The assignments of error on these portions of the charge quoted above in italics are solely on the ground that they are erroneous principles of law, contradictory, misleading and confusing to the jury. The excerpts were taken almost verbatim from previous cases before this court, in which it was held that, while market value is the general yardstick in a condemnation proceeding or a suit for compensation in the nature of a condemnation proceeding, there may be circumstances in which market value and actual value are not the same, and in such event the jury may consider the actual value of the land or interest therein appropriated. See Housing Authority of Savannah v. Savannah Iron & Wire Works, supra; Elbert County v. Brown, 16 Ga. App. 834 (4) (86 S. E. 651); Housing Authority of Augusta v. Holloway, 63 Ga. App. 485 (11 S. E. 2d 418); A. C. L. R. Co. v. Postal Telegraph-Cable Co., 120 Ga. 268, 281 (48 S. E. 15, 1 Ann. Cas. 734); Harrison v. Young, 9 Ga. 359. This court, having examined the three Court of Appeals decisions next above cited in conjunction with the Supreme Court cases above cited, is of the opinion that they state a sound rule of law, and accordingly the request to overrule the former decisions of this court holding to this effect is denied. The term "actual value" is used in Code 36-504, providing that, in considering consequential damages and benefits, the section "shall not be so construed as to deprive the owner of the actual value of his property so taken or used." In determining just and adequate compensation, under the constitutional provision, market value and actual value will ordinarily be synonymous. If they are not, that value which will give "just and adequate compensation" is the one to be sought by the jury in rendering its verdict.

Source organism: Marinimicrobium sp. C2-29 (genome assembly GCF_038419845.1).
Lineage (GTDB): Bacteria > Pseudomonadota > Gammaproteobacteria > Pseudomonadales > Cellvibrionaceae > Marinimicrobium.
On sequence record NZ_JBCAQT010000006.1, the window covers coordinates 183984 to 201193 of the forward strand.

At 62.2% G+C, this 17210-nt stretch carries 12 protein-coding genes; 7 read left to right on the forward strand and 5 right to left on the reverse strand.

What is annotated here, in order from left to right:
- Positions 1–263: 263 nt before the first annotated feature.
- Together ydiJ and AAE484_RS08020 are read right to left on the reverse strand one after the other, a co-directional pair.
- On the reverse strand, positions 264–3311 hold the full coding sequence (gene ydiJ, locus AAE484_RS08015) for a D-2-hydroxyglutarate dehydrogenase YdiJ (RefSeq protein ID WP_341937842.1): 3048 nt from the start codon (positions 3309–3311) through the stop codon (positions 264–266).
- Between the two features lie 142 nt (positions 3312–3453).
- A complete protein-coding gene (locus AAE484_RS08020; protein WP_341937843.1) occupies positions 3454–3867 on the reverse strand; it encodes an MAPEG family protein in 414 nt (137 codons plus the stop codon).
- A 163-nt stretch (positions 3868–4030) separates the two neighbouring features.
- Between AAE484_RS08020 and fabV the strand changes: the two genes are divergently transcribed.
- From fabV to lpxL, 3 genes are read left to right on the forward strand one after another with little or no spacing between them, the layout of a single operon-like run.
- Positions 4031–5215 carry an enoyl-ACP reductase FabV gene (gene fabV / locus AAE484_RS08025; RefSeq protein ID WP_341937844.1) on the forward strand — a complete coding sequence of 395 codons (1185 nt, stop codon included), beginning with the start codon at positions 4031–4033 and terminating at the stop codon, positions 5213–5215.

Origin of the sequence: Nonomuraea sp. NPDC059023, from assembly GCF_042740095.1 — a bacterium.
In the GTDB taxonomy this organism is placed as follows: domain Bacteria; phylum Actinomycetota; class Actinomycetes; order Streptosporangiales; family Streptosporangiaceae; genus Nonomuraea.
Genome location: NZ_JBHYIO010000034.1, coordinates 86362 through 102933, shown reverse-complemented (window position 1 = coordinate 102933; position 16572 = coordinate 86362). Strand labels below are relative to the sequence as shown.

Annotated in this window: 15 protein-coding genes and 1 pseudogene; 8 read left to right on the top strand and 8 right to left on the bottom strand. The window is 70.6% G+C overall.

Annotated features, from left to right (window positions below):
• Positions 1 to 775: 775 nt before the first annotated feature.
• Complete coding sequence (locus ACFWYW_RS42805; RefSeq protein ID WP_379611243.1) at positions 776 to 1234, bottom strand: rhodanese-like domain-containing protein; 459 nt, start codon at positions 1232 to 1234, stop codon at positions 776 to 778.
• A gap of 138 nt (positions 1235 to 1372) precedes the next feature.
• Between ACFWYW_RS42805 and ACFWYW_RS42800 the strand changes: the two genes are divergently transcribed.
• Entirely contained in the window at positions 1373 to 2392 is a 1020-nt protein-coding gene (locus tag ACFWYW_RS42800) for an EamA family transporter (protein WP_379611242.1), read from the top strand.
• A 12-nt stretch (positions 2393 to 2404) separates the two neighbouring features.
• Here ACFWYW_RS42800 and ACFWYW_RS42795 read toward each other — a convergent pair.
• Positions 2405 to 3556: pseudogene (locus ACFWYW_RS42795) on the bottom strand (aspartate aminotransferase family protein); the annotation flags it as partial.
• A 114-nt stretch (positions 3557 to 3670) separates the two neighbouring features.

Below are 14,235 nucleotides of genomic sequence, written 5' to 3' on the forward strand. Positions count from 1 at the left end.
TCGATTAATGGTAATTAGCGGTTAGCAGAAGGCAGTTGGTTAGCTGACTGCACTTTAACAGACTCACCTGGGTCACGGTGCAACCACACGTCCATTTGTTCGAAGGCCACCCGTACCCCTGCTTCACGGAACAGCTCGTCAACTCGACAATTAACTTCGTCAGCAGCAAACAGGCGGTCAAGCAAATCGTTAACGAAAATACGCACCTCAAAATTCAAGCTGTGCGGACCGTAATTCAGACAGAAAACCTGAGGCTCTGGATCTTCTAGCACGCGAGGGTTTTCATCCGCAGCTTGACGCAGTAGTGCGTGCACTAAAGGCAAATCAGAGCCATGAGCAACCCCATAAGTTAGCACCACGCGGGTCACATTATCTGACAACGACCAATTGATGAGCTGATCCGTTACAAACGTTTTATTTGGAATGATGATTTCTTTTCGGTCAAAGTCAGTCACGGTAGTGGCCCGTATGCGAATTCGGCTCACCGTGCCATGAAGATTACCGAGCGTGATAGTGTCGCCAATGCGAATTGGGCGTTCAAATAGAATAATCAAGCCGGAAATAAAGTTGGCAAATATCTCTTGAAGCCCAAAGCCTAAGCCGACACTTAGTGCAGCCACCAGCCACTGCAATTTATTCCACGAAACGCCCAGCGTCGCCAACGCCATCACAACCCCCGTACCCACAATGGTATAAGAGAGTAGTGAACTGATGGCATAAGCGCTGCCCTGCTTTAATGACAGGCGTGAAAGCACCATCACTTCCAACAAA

Accordingly, the excerpts from the charge complained of in these grounds of the amended motion for new trial do not state an erroneous principle of law. They are not in conflict with any other instructions given, and they are not misleading and contradictory of the remainder of the charge, as contended in these grounds of the amended motion for new trial. The sole remaining contention is that they do not correctly state the law applicable to the case, in that what might be the value of the property to the plaintiff in this case is not the correct value. We are dealing here, of course, solely with pecuniary value, whether "market" or "actual," not with speculative, sentimental, whimsical or any other "value" not capable of mathematical calculation. While the petition of the plaintiff prays for a recovery of the fair market value of its leasehold as the item for which this suit is brought, nevertheless it is also alleged therein that "the entry by the Housing Authority of Savannah on the property leased by plaintiff and the occupation of same for the construction of public works constitutes the taking of property within the meaning of article 1, section 2, paragraph 1, Code 2-301, of the Constitution of the State of Georgia, to wit, Private property shall not be taken or damaged for public purposes without just and adequate compensation being first paid." An examination of the evidence introduced on behalf of both plaintiff and defendant shows that the case was tried on this theory and not on the theory of what the fair market value of the leasehold might be within the meaning of that term, which is, "the price it will bring when offered for sale by one who desires, but is not required, to sell, and is sought by one who desires, but is not required, to buy, after due consideration of all the elements reasonably affecting value." 29 C. J. S. 974, 137. The decision of this court when this case was here before holds that various allegations of the petition, including the cost of moving expenses, the advertising value of the old site, rental of the new site, cost and rental value of improvements, were not subject to the demurrers interposed thereto, which among others included the ground that "said items do not enter into or illustrate in any way the fair market value of the unexpired term of said lease." No witness for either the plaintiff or the defendant offered any testimony fixing an estimate of the fair market value of the leasehold appropriated, although the plaintiff offered testimony as to the reproduction cost of the building, and the defendant offered testimony as to the condemnation value of the building. All the other testimony in the case was devoted to showing the cost to the plaintiff in abandoning the old premises for the new. In addition, one witness for the defendant testified: "You are correct in saying that when the value of that leasehold interest for six years and seven months is determined, it is the value to the holder of the lease and not to the Housing Authority; . . . it is possible that property which has a rental value of $250 a month can have an inherent actual value to the tenant far in excess of that amount." The only other witness for the defendant on this subject, the director of the defendant Housing Authority, while disputing the fact that the two locations were comparable and the figures reasonable, admitted that one method of evaluating the lease would be to take the difference in rental and fixed costs of the two locations over the life of the lease. In addition, in Housing Authority of Savannah v. Savannah Iron & Wire Works, supra, it is said that "the action is not based on the breach of a contract to pay damages, but it is based on the